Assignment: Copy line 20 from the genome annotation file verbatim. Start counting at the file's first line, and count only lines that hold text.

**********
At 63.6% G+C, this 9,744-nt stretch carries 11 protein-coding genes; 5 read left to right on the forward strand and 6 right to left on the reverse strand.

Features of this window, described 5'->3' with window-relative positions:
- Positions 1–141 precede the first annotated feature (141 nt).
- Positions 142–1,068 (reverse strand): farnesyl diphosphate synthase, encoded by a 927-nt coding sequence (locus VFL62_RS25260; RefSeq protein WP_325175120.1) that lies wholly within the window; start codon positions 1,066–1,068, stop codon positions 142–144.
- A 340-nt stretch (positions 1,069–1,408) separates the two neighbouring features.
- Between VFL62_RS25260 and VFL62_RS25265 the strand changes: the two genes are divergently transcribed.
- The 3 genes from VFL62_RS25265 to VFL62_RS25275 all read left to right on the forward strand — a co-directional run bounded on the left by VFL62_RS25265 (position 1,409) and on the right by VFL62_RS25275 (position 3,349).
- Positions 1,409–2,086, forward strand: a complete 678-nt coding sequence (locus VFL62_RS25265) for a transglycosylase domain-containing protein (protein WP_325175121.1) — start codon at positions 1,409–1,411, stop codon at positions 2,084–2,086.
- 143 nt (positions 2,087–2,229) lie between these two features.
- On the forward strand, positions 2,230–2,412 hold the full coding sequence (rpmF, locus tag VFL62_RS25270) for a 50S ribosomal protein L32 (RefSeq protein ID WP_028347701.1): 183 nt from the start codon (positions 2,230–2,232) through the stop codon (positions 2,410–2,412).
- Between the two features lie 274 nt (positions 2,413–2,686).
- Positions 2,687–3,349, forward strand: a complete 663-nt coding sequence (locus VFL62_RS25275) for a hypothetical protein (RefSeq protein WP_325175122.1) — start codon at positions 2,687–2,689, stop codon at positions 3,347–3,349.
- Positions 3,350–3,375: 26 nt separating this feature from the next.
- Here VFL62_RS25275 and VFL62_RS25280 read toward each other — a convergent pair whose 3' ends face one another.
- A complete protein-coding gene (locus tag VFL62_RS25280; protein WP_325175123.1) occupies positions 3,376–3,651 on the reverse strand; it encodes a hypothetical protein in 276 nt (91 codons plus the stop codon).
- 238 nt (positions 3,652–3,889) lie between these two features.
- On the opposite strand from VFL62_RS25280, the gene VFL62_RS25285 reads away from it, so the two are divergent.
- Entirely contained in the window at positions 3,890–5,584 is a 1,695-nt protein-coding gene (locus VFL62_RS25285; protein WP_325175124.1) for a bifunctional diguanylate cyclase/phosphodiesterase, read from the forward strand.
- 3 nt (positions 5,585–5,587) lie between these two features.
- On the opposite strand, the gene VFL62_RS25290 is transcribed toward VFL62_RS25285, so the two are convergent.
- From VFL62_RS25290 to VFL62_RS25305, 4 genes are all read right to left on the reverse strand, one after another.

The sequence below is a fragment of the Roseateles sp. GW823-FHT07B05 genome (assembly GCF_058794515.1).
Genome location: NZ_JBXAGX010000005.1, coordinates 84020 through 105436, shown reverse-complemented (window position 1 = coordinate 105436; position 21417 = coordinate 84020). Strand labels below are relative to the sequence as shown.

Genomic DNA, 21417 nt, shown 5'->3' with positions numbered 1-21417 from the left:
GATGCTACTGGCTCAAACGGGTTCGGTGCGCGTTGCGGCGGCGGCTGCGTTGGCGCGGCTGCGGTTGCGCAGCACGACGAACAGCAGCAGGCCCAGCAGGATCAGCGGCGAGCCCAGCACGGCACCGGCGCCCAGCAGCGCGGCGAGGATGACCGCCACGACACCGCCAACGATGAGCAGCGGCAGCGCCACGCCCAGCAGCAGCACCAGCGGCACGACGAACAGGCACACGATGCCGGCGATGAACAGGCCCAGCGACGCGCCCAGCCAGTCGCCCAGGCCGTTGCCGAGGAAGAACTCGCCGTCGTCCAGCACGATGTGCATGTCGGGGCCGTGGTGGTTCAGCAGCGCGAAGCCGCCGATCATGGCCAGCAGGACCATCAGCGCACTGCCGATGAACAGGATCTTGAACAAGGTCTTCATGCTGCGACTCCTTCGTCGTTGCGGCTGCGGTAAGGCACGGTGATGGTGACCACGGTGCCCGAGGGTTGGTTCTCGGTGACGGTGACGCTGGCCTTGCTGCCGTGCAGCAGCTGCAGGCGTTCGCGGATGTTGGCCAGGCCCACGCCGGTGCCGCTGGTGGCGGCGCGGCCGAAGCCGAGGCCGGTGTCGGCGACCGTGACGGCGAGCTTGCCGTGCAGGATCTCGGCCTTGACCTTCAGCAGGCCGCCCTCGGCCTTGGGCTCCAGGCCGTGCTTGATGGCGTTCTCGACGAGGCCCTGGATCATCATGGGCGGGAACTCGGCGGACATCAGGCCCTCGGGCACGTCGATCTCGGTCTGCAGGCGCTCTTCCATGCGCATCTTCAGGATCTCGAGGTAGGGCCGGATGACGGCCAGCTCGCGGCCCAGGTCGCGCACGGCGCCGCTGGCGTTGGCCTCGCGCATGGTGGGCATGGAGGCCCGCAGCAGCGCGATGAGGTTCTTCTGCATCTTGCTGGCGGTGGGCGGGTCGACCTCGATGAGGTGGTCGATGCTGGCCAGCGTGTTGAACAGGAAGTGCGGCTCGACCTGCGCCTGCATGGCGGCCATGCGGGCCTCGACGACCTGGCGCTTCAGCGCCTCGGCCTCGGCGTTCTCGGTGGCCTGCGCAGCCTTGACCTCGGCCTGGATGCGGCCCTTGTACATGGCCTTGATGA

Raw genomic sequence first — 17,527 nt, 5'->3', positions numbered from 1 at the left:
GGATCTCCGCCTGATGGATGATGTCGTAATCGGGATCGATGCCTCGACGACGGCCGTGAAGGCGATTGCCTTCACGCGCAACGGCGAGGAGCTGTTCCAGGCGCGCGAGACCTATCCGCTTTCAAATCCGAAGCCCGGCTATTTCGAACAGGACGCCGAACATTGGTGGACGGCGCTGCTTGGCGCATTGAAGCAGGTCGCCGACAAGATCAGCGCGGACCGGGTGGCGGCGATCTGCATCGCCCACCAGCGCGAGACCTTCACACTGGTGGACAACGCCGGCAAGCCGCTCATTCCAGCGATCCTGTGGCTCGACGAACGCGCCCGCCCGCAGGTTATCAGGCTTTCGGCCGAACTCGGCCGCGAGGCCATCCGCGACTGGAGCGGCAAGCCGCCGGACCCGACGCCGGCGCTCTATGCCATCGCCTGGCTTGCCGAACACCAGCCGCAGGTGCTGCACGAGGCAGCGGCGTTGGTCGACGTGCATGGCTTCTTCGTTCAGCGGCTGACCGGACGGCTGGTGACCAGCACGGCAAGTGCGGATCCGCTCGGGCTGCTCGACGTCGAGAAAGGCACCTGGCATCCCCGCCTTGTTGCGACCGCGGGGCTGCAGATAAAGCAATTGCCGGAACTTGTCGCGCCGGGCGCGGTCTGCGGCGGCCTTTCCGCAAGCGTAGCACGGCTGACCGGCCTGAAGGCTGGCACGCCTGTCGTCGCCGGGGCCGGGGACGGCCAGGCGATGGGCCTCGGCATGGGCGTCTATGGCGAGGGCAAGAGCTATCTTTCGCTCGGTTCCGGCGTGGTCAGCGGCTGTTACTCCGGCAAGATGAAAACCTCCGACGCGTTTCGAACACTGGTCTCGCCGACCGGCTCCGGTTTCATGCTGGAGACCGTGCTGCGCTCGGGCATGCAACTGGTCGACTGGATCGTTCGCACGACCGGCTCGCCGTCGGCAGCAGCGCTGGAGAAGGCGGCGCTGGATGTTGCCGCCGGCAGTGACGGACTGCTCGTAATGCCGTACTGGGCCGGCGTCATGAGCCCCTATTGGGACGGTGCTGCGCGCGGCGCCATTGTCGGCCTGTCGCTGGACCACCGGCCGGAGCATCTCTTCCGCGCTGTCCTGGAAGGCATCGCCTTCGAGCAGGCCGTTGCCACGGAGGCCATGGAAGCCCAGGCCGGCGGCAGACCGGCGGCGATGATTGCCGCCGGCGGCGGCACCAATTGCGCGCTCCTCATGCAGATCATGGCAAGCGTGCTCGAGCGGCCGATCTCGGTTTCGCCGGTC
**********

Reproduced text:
- On the opposite strand, the gene VFL62_RS25290 is transcribed toward VFL62_RS25285, so the two are convergent.